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The Daylight DC1 is an attempt to build a “calmer” computer



There’s a new company in the race to make a less distracting, more minimalist, and generally sanity-saving kind of computer. It’s called Daylight Computer, and it’s launching its first device today: the DC1, a 10.5-inch tablet with some interesting ideas about gadget design.

The DC1’s main hook is its display. Daylight calls it a “LivePaper” screen and says it looks like E Ink but is smooth and responsive like a traditional LCD. This is… not otherwise a thing that exists, at least not yet, and in general, anyone that promises an “E Ink-like” LCD screen is seriously overselling their product. But Daylight believes it has invented something genuinely new and better. If so, it would be a pretty exciting combination of iPad and Kindle. We’ll see!

The tablet also has a backlight with no blue, which means the DC1 will glow an amber color. Daylight is jumping on the blue-blocker bandwagon here, based on the popular notion that exposure to blue light can be harmful to your sleep and cause eyestrain. (There’s some evidence for the sleep part of that, though eliminating blue light is only part of the tech and sleep dilemma; there’s much less real connection between blue light and eyestrain.)

The device otherwise sounds like a fairly normal Android tablet. Well, not exactly Android: it runs an operating system called SolOS, which Daylight describes as “a custom Android-based operating system designed to facilitate deep focus.” (It’s based on Android 13.) It has a MediaTek Helio G99 processor, 8GB of RAM and 128GB of storage, comes with a passive Wacom stylus, and has Wi-Fi and Bluetooth. The whole thing weighs 1.2 pounds It appears to have all the standard Android apps and services; Daylight’s bet seems to be that just changing the hardware can change your experience of the software, too.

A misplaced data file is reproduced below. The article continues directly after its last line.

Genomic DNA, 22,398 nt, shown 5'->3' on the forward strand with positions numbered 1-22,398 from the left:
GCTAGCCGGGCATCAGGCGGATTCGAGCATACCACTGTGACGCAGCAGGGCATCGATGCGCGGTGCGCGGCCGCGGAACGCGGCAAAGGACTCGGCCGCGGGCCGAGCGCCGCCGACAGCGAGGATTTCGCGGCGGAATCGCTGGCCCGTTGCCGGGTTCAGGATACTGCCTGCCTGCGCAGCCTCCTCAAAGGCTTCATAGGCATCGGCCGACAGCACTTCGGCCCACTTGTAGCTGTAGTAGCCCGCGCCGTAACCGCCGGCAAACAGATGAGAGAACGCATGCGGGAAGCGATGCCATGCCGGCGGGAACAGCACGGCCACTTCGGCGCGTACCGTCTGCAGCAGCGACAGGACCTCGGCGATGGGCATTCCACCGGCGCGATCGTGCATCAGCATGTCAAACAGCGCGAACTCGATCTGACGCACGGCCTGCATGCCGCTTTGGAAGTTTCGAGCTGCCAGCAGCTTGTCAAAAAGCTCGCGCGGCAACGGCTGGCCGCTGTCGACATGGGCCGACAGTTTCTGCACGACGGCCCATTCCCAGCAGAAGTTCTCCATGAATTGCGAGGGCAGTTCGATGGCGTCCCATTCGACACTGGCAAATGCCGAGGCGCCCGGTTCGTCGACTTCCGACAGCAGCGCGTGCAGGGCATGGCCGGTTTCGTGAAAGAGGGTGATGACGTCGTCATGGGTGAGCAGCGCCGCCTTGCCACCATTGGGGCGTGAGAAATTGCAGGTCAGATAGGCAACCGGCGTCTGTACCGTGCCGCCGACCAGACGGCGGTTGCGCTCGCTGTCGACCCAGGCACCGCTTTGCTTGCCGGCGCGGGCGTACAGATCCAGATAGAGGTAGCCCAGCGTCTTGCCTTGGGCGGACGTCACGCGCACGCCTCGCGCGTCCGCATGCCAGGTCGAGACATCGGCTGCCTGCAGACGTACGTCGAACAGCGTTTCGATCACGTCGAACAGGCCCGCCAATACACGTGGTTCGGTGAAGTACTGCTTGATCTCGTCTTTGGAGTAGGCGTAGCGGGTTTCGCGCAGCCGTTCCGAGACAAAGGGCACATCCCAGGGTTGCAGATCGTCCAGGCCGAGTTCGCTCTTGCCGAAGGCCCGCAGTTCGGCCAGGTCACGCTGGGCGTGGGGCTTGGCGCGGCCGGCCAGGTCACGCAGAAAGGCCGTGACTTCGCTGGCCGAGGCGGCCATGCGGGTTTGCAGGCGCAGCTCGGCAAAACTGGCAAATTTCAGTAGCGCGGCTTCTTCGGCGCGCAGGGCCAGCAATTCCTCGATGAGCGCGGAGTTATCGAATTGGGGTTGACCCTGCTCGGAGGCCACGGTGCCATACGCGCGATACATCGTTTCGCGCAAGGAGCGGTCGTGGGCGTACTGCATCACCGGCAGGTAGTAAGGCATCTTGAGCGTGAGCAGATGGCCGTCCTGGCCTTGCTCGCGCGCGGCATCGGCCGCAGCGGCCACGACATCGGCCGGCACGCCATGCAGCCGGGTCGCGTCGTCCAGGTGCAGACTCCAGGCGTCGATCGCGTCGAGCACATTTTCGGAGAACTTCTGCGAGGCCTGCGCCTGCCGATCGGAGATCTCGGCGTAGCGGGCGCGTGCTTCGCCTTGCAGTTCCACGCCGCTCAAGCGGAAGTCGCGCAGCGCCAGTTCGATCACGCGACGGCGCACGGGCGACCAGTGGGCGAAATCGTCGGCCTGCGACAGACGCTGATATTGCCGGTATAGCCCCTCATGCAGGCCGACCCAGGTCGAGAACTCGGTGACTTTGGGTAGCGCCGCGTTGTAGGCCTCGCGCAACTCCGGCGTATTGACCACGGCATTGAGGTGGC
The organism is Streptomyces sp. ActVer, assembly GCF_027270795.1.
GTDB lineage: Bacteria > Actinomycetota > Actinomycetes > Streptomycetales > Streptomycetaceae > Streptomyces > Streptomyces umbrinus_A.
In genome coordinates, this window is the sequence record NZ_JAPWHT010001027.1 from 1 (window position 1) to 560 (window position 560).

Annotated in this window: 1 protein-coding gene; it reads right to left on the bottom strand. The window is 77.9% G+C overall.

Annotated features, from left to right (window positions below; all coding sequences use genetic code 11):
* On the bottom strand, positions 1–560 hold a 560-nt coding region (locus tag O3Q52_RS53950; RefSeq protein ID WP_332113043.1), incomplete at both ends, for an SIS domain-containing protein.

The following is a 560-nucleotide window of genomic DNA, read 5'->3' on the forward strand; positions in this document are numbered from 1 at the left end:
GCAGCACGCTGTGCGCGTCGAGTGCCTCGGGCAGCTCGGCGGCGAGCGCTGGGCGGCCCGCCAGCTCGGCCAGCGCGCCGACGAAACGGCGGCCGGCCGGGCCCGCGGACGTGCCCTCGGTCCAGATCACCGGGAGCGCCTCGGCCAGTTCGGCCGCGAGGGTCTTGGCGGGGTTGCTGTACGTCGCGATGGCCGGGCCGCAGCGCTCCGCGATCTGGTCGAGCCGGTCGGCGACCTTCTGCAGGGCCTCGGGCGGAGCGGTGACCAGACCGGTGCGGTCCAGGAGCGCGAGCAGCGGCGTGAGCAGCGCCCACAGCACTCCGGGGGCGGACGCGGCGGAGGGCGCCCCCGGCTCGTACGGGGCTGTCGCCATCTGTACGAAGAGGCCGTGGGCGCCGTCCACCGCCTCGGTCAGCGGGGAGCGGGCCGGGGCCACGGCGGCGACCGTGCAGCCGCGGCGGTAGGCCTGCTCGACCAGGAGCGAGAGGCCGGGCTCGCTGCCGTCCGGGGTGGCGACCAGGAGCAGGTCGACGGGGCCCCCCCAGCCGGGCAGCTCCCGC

Daylight CEO Anjan Katta has said he started the company to both help himself combat eyestrain and distraction as well as to try to redefine our relationship with gadgets altogether. In recent months, he’s been waxing poetic a lot — particularly on crypto-friendly podcasts; Katta is evidently a big Bitcoin fan — about the problems with modern devices. “The thing I like to think about is,” he said on the Healthier Technology podcast last year, “what would have happened to, like, Tolstoy if he grew up like this. What would have happened to Maya Angelou if she had a distracting, blue light-emitting phone? Would she have still been able to write the poetry she did?”

It’s sort of Kindle-ish, at least from this angle.
Image: Daylight

It’s all a little cringe-inducing at times, but Daylight is poking at a really interesting question: are smartphones really the right idea? Companies like Light and Humane are asking the same thing in different ways, but all are trying to find tech answers to tech problems rather than just encouraging everyone to throw their phone in the sea and move to the woods. “It’s impossible to escape technology. It’s not even realistic,” Katta said on that podcast. Instead, he argued, we should rethink the computer.

Listening to Katta’s podcast tour, it sounds like Daylight is a display company more than a tablet company. He has mentioned wanting to make monitors, laptops, watches, alarm clocks, and other devices but said he believes that a LivePaper-equipped foldable phone is ultimately “how we change the world.”

The DC1 is still in the preorder phase — the company says it already sold out the first batch, which required a $100 deposit to reserve — and costs $799. It’s supposed to ship for real in June, which is when we’ll get to see whether it’s possible to build a screen that is both easy to use and easy to put down.

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